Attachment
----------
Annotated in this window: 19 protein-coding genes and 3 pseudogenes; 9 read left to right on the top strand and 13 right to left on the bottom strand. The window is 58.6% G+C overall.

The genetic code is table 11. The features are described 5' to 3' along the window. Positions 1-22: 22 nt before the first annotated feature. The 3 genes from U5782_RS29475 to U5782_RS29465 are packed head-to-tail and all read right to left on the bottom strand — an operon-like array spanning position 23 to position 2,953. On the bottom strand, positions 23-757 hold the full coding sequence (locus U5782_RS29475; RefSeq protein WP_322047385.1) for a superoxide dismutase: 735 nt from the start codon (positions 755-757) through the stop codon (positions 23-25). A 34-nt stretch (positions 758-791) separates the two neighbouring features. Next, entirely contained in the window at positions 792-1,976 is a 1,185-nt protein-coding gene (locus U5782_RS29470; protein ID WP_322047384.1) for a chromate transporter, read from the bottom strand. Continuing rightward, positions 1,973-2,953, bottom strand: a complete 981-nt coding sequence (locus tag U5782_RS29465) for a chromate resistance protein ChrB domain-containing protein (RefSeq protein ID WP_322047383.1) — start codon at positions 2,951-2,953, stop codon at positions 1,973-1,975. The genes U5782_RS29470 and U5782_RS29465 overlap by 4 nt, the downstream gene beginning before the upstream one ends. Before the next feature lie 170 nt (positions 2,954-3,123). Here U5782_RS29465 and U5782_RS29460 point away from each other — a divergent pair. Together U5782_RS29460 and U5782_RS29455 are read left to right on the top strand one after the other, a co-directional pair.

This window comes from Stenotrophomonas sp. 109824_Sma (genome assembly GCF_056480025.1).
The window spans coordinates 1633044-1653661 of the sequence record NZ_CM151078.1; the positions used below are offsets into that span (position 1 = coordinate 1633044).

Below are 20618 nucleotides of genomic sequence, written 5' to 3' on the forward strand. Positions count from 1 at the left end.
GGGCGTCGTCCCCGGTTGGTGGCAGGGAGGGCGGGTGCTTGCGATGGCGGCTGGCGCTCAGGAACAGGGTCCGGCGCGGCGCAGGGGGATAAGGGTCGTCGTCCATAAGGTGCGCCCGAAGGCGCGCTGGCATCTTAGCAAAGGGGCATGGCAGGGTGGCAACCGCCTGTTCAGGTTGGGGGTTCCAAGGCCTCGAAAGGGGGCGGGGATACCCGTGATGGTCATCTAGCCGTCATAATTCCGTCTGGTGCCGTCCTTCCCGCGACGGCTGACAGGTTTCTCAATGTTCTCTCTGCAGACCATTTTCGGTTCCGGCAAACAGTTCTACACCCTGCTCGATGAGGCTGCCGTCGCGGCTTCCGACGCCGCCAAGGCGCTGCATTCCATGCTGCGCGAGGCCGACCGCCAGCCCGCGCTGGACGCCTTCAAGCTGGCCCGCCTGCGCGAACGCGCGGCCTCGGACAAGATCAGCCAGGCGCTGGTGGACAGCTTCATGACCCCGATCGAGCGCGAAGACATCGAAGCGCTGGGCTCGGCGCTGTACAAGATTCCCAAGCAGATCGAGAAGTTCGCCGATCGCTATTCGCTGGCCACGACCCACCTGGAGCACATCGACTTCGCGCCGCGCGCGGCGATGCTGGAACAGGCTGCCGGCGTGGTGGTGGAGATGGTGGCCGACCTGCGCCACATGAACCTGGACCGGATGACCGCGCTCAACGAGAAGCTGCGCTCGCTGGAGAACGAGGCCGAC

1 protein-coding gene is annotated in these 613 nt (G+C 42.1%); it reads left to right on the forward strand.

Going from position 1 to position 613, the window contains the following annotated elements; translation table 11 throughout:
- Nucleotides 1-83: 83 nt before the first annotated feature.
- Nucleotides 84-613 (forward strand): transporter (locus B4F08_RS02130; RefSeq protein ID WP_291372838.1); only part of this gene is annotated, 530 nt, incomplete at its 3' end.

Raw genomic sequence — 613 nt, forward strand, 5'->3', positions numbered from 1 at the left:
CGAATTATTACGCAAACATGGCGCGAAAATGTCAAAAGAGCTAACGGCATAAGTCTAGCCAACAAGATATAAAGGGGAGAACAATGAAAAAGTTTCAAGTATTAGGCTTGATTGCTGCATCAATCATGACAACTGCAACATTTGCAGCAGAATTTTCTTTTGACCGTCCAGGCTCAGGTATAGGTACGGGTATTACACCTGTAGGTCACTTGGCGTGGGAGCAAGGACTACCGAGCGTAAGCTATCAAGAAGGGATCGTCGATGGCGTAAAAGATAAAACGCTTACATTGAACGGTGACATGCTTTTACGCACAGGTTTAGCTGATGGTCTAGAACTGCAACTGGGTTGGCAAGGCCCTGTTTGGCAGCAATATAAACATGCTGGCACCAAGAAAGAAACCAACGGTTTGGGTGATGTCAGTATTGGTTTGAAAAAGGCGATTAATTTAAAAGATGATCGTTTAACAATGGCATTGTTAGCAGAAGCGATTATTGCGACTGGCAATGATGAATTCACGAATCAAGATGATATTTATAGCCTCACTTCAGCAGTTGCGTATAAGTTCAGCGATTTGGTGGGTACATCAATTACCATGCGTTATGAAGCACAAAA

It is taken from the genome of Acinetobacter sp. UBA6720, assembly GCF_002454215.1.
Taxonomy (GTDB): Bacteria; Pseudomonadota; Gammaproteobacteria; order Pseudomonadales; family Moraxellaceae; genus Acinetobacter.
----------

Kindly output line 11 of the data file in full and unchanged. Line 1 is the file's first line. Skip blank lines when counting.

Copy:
Raw genomic sequence — 613 nt, forward strand, 5'->3', positions numbered from 1 at the left: